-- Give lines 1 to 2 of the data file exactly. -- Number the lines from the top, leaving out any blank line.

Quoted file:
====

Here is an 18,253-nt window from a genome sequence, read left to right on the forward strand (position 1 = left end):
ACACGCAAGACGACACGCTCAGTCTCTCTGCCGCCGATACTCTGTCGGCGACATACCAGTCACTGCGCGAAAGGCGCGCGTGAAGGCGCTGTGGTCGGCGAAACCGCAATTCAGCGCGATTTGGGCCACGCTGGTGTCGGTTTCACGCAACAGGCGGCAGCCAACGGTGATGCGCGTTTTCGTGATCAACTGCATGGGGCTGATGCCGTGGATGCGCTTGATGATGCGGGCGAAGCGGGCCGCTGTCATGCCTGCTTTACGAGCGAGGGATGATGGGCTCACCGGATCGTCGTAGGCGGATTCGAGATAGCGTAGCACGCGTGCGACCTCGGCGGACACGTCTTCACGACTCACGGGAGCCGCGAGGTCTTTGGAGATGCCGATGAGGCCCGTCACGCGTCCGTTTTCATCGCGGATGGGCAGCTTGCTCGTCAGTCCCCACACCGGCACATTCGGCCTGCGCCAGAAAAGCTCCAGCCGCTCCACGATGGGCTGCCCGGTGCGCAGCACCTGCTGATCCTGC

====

Here is an 18,253-nt window from a genome sequence, read left to right on the forward strand (position 1 = left end):
ACACGCAAGACGACACGCTCAGTCTCTCTGCCGCCGATACTCTGTCGGCGACATACCAGTCACTGCGCGAAAGGCGCGCGTGAAGGCGCTGTGGTCGGCGAAACCGCAATTCAGCGCGATTTGGGCCACGCTGGTGTCGGTTTCACGCAACAGGCGGCAGCCAACGGTGATGCGCGTTTTCGTGATCAACTGCATGGGGCTGATGCCGTGGATGCGCTTGATGATGCGGGCGAAGCGGGCCGCTGTCATGCCTGCTTTACGAGCGAGGGATGATGGGCTCACCGGATCGTCGTAGGCGGATTCGAGATAGCGTAGCACGCGTGCGACCTCGGCGGACACGTCTTCACGACTCACGGGAGCCGCGAGGTCTTTGGAGATGCCGATGAGGCCCGTCACGCGTCCGTTTTCATCGCGGATGGGCAGCTTGCTCGTCAGTCCCCACACCGGCACATTCGGCCTGCGCCAGAAAAGCTCCAGCCGCTCCACGATGGGCTGCCCGGTGCGCAGCACCTGCTGATCCTGC